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Bill to allow county to fill reservoirs with R-1 water dies at legislature

By Staff | Feb 20, 2020

HONOLULU – Co-introduced by Maui Representatives Lynn DeCoite (District 13), Troy Hashimoto (District 8), Angus McKelvey (District 10) and Tina Wildberger (District 11), House Bill 2518 had a short run in the 30th Hawaii State Legislative Session.

At the starting gate, the measure passed first reading on Jan. 23 and was referred to the Finance Committee (FIN) and the Water, Land and Hawaiian Affairs Committee (WLH) on Jan. 27.

“HB 2518 will help the county finally carry through on the promises to utilize R-1 water from the wastewater treatment plant to recharge Crater Reservoir and other defunct reservoirs, which is critical for irrigation, landscaping and firefighting,” McKelvey advised.

It proposes to authorize the director of finance to issue general obligation bonds to the County of Maui for the upgrade of R-1 water delivery systems and the Department of Land and Natural Resources for the upgrade of certain water reservoirs located in the forest watershed areas on Maui.

The legislation reads: “The legislature finds that an average of over 8,700,000 gallons of treated water is disposed of every day using injection wells on the island of Maui. This method of disposal causes groundwater contamination, algae blooms, and coral reef damage in nearshore waters. To prevent and mitigate these damages and prevent further environmental harm, the legislature believes that additional infrastructure is needed for treatment, distribution, and storage of reclaimed water for subsequent use. The legislature further finds that the most desirable use for reclaimed water is for the irrigation of agricultural lands and landscaping, and emergency firefighting.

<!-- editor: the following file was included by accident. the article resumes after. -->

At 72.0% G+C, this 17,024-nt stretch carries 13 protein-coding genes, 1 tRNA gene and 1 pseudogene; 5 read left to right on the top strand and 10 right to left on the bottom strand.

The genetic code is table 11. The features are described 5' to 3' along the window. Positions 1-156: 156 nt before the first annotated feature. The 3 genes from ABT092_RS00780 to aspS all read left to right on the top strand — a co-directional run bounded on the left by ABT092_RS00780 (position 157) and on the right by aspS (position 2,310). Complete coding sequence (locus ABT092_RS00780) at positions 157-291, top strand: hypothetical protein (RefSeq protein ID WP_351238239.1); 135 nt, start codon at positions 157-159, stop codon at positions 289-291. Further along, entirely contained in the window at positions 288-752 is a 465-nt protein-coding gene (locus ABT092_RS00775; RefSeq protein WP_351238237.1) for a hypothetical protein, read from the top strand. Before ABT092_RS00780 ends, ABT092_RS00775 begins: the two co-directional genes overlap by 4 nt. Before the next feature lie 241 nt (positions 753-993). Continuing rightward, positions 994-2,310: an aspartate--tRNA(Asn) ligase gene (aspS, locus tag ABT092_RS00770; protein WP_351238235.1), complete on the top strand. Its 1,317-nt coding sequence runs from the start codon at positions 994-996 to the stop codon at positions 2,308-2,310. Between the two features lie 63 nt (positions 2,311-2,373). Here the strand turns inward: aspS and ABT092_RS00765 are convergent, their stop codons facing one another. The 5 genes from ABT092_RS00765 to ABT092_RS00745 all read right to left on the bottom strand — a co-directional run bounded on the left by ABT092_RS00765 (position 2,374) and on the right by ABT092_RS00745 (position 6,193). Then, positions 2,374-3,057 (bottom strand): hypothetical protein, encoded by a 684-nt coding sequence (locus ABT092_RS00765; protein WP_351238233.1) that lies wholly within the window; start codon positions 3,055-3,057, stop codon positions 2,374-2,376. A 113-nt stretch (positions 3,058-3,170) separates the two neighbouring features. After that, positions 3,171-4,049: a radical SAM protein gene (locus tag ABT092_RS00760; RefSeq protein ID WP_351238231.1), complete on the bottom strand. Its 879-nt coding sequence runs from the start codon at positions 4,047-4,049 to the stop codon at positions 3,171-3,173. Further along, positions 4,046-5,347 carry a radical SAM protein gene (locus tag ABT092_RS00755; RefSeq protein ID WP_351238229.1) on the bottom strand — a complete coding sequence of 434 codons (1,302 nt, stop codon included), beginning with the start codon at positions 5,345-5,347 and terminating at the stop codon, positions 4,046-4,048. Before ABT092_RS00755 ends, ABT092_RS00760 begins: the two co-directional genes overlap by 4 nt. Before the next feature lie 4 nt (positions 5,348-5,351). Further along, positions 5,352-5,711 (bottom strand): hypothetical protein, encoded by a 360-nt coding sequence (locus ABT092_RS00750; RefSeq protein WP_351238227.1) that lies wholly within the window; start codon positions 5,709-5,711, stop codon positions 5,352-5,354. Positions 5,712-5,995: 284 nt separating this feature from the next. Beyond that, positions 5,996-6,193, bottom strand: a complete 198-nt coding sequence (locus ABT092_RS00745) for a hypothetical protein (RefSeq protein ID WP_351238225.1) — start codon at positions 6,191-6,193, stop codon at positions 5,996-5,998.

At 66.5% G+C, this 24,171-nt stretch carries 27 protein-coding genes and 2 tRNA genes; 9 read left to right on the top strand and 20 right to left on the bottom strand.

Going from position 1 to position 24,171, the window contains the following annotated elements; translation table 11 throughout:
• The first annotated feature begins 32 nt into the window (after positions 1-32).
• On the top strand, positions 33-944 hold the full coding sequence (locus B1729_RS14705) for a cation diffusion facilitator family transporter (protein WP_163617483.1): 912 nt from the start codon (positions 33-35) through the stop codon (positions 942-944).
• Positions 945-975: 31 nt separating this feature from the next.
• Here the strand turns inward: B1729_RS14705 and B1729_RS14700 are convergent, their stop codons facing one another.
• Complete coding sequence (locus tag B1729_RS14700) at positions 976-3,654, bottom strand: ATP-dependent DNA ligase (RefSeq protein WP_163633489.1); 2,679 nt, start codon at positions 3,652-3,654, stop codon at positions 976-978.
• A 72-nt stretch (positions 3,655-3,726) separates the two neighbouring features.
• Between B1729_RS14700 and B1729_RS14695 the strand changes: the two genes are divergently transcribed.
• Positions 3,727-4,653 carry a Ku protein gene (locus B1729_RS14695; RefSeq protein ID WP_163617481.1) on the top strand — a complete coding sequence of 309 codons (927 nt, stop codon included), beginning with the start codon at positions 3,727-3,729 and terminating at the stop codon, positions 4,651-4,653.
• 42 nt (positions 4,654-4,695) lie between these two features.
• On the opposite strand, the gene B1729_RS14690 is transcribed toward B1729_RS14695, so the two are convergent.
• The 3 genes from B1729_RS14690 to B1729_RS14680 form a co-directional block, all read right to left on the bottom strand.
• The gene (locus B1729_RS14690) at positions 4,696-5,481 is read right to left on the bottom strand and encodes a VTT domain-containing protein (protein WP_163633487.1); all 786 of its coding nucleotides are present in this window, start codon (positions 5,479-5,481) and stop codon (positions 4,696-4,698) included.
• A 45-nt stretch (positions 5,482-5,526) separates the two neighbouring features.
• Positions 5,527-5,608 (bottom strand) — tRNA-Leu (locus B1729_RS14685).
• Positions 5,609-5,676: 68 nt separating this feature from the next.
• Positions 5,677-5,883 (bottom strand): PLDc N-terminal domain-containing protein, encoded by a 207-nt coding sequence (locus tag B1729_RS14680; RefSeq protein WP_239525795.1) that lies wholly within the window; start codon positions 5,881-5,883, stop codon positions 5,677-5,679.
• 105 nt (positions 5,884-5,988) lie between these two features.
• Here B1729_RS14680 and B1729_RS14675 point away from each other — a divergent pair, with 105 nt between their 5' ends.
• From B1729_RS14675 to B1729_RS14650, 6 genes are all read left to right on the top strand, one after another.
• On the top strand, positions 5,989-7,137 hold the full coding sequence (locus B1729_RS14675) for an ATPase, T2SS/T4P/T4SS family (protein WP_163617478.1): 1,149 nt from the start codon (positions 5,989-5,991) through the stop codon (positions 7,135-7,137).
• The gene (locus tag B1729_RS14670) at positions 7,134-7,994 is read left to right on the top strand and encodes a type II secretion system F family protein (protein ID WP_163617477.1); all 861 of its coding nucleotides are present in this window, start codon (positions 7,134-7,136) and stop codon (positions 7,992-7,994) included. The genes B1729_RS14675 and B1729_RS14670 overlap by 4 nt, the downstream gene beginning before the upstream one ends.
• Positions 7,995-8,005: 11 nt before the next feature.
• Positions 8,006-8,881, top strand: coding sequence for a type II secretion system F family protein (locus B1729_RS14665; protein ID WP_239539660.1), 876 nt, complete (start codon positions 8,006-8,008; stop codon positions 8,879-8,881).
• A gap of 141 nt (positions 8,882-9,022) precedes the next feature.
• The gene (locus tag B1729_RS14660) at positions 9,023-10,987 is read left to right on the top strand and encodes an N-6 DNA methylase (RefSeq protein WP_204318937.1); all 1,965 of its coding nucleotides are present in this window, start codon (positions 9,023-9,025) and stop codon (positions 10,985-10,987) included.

“The legislature notes that brush fires in West Maui burned an estimated 4,100 acres of land in October 2019. Providing firefighters with access to stored reclaimed water with which to fight fires will increase public safety and protect affected lands. Further, due to its levels of salinity, use of saltwater to fight fires alters the chemical composition of the affected soil. For example, the introduction of saline from seawater to topsoil creates barren landscapes that are unable to support native plant life and intensifies erosion, which helps to carry salinized soil to other areas.

“The legislature recognizes that water is a valued commodity and should not be disposed of without careful consideration. The legislature believes that without increasing use of reclaimed water in the State, residents will encounter potable drinking water shortages caused by the overuse of potable drinking water for agricultural, landscaping, or firefighting purposes. The legislature also finds that using former plantation reservoirs to store reclaimed water will allow for easier access for agriculture and landscaping use for West Maui and will provide firefighters with efficient access to fresh water.”

It was heard by WLH on Friday, Feb. 7, and the committee recommended the bill be deferred.

According to personnel at the Public Access Room (PAR), “When they defer a bill without a date for decision making, it means that the bill is dead.

“to survive it would need to be voted on by WLH and reported out with a committee report in time to make the First Lateral deadline” on Friday, Feb. 14.

According to PAR, it doesn’t look like that’s going to happen.

No committee report was issued, and no further action was taken.

Generally, PAR told the Lahaina News, “the bill sits in the committee and dies in the committee when the deadlines it has to meet come and go.”

In related news, West and South Maui Rep. McKelvey announced that Gov. David Ige has released $506,000 in Capital Improvement Project (CIP) funds, part of which will be used for design and construction for renovations, repairs and improvements at the Lahaina Comprehensive Health Center.

“It is important that health centers in smaller communities on the Neighbor Islands get financial support from the state to help them treat and care for the residents of those communities,” said McKelvey.

“I would like to thank the governor for releasing these funds that the Maui delegation secured.”